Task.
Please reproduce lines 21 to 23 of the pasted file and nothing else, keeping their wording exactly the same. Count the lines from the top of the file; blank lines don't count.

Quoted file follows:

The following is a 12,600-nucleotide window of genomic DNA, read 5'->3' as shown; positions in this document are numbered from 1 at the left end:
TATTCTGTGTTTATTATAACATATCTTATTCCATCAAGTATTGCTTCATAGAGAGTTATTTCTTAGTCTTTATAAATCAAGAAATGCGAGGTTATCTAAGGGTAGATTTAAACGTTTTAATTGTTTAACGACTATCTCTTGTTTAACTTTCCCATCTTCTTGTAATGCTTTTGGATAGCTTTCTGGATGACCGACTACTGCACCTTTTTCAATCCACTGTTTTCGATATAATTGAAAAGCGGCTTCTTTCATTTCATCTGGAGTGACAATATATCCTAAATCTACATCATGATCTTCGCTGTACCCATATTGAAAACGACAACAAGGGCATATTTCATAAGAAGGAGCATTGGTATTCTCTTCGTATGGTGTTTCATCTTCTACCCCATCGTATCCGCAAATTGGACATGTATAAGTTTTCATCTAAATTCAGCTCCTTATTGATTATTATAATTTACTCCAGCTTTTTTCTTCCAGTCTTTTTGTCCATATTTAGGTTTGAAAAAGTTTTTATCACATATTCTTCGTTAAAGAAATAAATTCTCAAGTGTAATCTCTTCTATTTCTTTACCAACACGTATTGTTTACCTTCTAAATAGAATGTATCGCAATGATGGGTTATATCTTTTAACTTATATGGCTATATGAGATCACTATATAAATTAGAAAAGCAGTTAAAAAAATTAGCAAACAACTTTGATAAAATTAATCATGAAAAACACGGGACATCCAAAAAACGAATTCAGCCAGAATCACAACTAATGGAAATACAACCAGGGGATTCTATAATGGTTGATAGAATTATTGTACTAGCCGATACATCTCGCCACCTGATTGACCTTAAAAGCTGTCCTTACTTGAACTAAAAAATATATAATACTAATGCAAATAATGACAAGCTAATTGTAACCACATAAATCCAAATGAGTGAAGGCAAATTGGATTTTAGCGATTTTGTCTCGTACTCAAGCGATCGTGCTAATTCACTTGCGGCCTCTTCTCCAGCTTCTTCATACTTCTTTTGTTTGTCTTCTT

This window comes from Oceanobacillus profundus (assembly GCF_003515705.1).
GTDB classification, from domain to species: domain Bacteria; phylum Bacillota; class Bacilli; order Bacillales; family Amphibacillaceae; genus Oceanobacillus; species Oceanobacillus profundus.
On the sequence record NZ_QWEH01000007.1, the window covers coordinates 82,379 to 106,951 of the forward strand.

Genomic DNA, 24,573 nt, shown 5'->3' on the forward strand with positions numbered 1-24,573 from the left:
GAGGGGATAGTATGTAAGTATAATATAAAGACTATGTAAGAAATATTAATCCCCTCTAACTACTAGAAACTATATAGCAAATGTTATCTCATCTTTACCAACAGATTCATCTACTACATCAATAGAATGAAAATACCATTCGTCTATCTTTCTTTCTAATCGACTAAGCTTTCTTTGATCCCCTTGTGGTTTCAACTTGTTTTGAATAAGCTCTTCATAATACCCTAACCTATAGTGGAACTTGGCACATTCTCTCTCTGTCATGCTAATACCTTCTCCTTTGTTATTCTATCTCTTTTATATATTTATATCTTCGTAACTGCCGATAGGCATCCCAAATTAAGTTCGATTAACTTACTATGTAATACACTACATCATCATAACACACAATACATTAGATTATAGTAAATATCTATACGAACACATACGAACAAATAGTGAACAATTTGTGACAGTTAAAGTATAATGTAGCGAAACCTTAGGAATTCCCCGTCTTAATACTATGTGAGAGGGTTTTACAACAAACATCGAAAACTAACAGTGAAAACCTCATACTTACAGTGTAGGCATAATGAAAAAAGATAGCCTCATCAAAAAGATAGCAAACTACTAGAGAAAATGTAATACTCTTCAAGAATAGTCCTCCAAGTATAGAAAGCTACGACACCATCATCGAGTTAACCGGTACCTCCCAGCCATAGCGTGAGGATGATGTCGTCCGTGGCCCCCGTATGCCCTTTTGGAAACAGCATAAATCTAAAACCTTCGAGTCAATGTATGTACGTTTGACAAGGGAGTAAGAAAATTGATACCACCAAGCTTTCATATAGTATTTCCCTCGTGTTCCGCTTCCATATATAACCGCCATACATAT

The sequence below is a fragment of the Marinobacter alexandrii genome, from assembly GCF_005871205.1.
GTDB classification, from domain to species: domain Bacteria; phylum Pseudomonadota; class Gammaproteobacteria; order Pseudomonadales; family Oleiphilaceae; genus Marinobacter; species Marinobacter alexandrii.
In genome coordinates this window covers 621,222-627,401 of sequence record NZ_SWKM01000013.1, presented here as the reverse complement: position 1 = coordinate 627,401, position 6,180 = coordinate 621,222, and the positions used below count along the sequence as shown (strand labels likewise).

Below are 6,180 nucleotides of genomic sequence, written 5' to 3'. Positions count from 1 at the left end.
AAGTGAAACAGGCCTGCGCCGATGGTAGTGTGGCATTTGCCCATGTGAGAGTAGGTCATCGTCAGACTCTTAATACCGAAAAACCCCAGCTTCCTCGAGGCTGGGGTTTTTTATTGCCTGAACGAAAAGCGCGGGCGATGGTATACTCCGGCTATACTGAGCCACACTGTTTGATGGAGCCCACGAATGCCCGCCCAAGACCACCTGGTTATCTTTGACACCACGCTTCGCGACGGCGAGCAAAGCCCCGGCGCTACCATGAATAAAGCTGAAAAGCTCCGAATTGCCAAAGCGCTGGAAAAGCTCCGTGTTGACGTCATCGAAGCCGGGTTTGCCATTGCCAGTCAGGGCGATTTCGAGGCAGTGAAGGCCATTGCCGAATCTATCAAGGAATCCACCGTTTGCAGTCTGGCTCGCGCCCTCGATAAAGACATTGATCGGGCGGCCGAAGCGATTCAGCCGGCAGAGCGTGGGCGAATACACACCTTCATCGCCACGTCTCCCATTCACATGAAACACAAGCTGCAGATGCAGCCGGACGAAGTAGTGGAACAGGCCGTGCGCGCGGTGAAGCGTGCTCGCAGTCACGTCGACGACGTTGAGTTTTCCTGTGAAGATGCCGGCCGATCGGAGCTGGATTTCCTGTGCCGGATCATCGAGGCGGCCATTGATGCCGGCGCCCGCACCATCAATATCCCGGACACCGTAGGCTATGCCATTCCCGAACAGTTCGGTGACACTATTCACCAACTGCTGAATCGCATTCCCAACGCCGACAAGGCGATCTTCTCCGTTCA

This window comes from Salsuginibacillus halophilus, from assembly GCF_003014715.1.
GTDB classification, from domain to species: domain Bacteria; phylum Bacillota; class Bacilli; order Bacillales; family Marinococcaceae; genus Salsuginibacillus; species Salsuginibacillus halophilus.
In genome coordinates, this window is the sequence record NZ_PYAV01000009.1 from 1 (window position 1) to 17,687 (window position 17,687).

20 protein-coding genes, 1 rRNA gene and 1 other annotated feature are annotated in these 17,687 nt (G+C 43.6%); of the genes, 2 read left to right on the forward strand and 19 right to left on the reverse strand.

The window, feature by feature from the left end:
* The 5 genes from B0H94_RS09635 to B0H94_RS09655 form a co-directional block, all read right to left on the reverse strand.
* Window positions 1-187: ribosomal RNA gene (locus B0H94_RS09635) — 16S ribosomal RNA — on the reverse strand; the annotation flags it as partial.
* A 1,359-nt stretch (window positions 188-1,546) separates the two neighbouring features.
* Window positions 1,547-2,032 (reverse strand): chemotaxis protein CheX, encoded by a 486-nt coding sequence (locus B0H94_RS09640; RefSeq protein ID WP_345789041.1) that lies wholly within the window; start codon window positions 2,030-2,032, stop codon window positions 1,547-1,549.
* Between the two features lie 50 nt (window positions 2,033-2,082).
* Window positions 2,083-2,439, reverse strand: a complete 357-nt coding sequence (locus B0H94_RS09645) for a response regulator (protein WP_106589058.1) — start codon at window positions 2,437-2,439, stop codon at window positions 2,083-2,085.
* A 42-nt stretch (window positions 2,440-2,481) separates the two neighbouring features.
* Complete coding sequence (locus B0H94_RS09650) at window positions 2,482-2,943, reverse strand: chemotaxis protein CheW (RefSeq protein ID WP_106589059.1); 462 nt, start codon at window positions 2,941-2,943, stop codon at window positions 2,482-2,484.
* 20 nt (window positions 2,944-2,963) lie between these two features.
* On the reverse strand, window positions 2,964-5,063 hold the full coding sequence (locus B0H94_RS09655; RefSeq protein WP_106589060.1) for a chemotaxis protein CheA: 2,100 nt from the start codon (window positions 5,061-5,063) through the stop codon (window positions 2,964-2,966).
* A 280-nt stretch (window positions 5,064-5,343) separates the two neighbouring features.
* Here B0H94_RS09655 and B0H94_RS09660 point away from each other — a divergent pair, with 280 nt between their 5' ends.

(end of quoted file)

* Window positions 1,547-2,032 (reverse strand): chemotaxis protein CheX, encoded by a 486-nt coding sequence (locus B0H94_RS09640; RefSeq protein ID WP_345789041.1) that lies wholly within the window; start codon window positions 2,030-2,032, stop codon window positions 1,547-1,549.
* Between the two features lie 50 nt (window positions 2,033-2,082).
* Window positions 2,083-2,439, reverse strand: a complete 357-nt coding sequence (locus B0H94_RS09645) for a response regulator (protein WP_106589058.1) — start codon at window positions 2,437-2,439, stop codon at window positions 2,083-2,085.